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Q J Exp Psychol A. 2004 Aug;57(6):1059-84.

What happens to information to be suppressed in working-memory tasks? Short and long term effects.

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University of Padova, Padova, Italy.


The study explored, from an individual differences point of view, what happens to information to be suppressed in a working-memory task at short and long term. In particular, it was examined whether control mechanisms of irrelevant information in working memory imply their complete elimination from working memory or just the modulation of their activation. To this end, we compared the fate of irrelevant information in groups of subjects with high and low reading comprehension (Experiments 1 and 2) and subjects with high and low working memory (Experiments 1, 2, 3, and 4). All the experiments presented a working-memory task devised by De Beni, Palladino, Pazzaglia, and Cornoldi (1998), which required participants to process lists of words, to tap when a word from a particular category was presented, and then to recall only the last items in each list. Results confirmed that participants with high reading comprehension also have higher working memory and make less intrusion errors due to irrelevant items that have to be processed but then discarded. Furthermore, it was found that participants with low working memory have slightly better implicit (Experiment 1) and explicit memory (Experiments 3 and 4) of highly activated irrelevant information. Nevertheless, in a long-term recognition test, participants with high and low reading comprehension/working memory presented a similar pattern of memory for different types of irrelevant information (Experiment 2), whereas in a short-term memory recognition test, low-span participants presented a facilitation effect in the time required for the recognition of highly activated irrelevant information (Experiment 4). It was concluded that efficient working-memory performance is related to the temporary reduction of activation of irrelevant information but does not imply its elimination from memory.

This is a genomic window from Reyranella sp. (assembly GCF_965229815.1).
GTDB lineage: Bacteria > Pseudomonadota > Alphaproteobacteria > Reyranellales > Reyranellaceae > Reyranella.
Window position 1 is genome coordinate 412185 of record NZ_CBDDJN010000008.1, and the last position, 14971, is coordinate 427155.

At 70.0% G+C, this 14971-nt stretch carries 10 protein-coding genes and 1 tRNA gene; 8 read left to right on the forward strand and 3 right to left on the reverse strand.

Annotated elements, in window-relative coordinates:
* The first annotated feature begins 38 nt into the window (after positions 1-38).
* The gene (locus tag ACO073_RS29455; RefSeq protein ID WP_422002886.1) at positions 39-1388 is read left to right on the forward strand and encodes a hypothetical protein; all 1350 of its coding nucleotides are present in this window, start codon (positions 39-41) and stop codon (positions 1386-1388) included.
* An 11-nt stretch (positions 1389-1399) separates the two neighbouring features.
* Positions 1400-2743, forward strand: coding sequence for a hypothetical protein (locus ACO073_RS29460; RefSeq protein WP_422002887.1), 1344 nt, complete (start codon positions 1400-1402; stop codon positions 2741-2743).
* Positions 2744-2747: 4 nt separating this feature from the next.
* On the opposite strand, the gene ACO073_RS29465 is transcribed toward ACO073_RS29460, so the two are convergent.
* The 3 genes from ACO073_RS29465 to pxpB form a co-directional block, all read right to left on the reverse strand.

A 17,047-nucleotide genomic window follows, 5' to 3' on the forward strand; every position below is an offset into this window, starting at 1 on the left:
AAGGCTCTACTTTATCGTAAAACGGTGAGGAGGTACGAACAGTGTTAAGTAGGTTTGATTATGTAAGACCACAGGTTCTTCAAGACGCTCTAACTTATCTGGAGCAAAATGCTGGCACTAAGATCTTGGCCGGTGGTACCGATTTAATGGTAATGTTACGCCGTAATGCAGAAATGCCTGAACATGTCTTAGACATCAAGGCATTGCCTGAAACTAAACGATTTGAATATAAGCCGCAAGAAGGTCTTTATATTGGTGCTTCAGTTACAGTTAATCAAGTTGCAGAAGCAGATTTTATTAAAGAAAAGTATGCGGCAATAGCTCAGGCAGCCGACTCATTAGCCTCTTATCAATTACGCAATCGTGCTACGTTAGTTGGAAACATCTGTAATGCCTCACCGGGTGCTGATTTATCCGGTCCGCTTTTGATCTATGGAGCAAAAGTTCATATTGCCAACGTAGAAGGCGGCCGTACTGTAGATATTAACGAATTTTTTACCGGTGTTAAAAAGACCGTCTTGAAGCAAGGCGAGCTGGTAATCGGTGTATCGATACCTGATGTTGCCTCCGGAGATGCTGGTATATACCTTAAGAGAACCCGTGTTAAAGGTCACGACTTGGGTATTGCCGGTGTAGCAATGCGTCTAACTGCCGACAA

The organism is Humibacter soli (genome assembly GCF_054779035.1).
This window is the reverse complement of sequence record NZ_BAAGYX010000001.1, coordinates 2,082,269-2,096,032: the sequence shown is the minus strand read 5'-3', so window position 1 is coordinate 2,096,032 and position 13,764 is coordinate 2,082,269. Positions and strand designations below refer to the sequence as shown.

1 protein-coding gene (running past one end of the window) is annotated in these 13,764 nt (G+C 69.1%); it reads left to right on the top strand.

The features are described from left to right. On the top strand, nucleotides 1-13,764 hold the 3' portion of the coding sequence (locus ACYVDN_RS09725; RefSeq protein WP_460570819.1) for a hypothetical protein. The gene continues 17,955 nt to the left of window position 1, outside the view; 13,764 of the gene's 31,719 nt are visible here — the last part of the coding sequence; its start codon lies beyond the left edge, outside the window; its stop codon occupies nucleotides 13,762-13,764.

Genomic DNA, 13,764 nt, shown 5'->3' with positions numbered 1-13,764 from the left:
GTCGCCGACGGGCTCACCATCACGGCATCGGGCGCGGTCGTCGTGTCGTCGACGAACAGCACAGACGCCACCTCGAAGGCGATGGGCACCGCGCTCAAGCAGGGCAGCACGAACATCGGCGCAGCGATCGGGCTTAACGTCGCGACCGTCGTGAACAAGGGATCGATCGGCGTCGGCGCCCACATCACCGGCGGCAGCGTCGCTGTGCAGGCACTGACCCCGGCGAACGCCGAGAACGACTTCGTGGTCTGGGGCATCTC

[Indexed for MEDLINE]

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